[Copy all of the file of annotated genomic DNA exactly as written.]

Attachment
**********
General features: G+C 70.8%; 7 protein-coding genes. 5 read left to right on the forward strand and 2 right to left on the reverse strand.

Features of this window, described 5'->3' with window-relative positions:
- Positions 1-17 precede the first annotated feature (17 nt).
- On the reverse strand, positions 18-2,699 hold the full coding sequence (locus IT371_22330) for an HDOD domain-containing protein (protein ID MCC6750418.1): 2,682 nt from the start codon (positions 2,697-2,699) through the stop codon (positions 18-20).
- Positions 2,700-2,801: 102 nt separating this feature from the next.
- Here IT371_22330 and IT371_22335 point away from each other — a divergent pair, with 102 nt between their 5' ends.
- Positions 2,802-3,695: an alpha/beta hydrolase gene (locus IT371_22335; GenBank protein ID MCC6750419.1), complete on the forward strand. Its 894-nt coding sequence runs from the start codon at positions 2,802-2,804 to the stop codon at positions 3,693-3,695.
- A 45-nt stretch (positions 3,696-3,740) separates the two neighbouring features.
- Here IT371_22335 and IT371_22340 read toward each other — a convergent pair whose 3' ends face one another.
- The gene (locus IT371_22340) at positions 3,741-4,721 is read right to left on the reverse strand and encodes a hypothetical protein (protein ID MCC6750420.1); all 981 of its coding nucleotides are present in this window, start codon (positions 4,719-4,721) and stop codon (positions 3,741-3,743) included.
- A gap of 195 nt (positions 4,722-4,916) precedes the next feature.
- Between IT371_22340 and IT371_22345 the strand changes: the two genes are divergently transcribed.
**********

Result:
General features: G+C 70.8%; 7 protein-coding genes. 5 read left to right on the forward strand and 2 right to left on the reverse strand.

Features of this window, described 5'->3' with window-relative positions:
- Positions 1-17 precede the first annotated feature (17 nt).
- On the reverse strand, positions 18-2,699 hold the full coding sequence (locus IT371_22330) for an HDOD domain-containing protein (protein ID MCC6750418.1): 2,682 nt from the start codon (positions 2,697-2,699) through the stop codon (positions 18-20).
- Positions 2,700-2,801: 102 nt separating this feature from the next.
- Here IT371_22330 and IT371_22335 point away from each other — a divergent pair, with 102 nt between their 5' ends.
- Positions 2,802-3,695: an alpha/beta hydrolase gene (locus IT371_22335; GenBank protein ID MCC6750419.1), complete on the forward strand. Its 894-nt coding sequence runs from the start codon at positions 2,802-2,804 to the stop codon at positions 3,693-3,695.
- A 45-nt stretch (positions 3,696-3,740) separates the two neighbouring features.
- Here IT371_22335 and IT371_22340 read toward each other — a convergent pair whose 3' ends face one another.
- The gene (locus IT371_22340) at positions 3,741-4,721 is read right to left on the reverse strand and encodes a hypothetical protein (protein ID MCC6750420.1); all 981 of its coding nucleotides are present in this window, start codon (positions 4,719-4,721) and stop codon (positions 3,741-3,743) included.
- A gap of 195 nt (positions 4,722-4,916) precedes the next feature.
- Between IT371_22340 and IT371_22345 the strand changes: the two genes are divergently transcribed.